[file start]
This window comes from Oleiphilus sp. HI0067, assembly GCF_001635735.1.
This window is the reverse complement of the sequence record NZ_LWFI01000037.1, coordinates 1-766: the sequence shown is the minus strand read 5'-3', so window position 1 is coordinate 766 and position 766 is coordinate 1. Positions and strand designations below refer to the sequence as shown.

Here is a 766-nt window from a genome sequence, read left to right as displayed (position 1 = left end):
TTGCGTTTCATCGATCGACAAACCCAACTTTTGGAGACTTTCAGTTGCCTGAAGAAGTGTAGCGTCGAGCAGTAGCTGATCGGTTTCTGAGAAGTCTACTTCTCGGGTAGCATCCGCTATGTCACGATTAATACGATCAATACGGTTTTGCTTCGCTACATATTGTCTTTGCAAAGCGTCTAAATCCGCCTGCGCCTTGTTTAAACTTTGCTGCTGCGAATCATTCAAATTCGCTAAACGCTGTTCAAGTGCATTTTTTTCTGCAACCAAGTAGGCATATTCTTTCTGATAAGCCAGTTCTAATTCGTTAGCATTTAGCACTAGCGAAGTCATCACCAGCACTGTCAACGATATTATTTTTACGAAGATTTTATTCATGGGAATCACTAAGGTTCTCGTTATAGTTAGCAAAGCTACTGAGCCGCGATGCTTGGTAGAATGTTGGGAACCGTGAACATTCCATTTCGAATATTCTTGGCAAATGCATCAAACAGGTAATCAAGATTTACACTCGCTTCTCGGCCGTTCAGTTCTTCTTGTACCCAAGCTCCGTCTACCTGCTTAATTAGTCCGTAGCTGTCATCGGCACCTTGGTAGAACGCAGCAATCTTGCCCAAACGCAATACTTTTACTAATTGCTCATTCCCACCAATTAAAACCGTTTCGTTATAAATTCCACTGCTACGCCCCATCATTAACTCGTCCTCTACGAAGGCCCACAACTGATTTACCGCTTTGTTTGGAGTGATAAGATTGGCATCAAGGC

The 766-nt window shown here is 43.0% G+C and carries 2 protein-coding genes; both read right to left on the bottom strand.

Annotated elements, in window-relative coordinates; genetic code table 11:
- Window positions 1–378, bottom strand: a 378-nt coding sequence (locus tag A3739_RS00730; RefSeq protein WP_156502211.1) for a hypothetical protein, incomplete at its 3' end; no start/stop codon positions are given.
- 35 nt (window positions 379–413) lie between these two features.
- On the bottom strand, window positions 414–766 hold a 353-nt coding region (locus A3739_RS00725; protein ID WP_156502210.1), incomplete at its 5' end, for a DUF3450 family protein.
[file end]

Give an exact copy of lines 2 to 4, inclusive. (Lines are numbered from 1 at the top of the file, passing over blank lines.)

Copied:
This window is the reverse complement of the sequence record NZ_LWFI01000037.1, coordinates 1-766: the sequence shown is the minus strand read 5'-3', so window position 1 is coordinate 766 and position 766 is coordinate 1. Positions and strand designations below refer to the sequence as shown.

Here is a 766-nt window from a genome sequence, read left to right as displayed (position 1 = left end):
TTGCGTTTCATCGATCGACAAACCCAACTTTTGGAGACTTTCAGTTGCCTGAAGAAGTGTAGCGTCGAGCAGTAGCTGATCGGTTTCTGAGAAGTCTACTTCTCGGGTAGCATCCGCTATGTCACGATTAATACGATCAATACGGTTTTGCTTCGCTACATATTGTCTTTGCAAAGCGTCTAAATCCGCCTGCGCCTTGTTTAAACTTTGCTGCTGCGAATCATTCAAATTCGCTAAACGCTGTTCAAGTGCATTTTTTTCTGCAACCAAGTAGGCATATTCTTTCTGATAAGCCAGTTCTAATTCGTTAGCATTTAGCACTAGCGAAGTCATCACCAGCACTGTCAACGATATTATTTTTACGAAGATTTTATTCATGGGAATCACTAAGGTTCTCGTTATAGTTAGCAAAGCTACTGAGCCGCGATGCTTGGTAGAATGTTGGGAACCGTGAACATTCCATTTCGAATATTCTTGGCAAATGCATCAAACAGGTAATCAAGATTTACACTCGCTTCTCGGCCGTTCAGTTCTTCTTGTACCCAAGCTCCGTCTACCTGCTTAATTAGTCCGTAGCTGTCATCGGCACCTTGGTAGAACGCAGCAATCTTGCCCAAACGCAATACTTTTACTAATTGCTCATTCCCACCAATTAAAACCGTTTCGTTATAAATTCCACTGCTACGCCCCATCATTAACTCGTCCTCTACGAAGGCCCACAACTGATTTACCGCTTTGTTTGGAGTGATAAGATTGGCATCAAGGC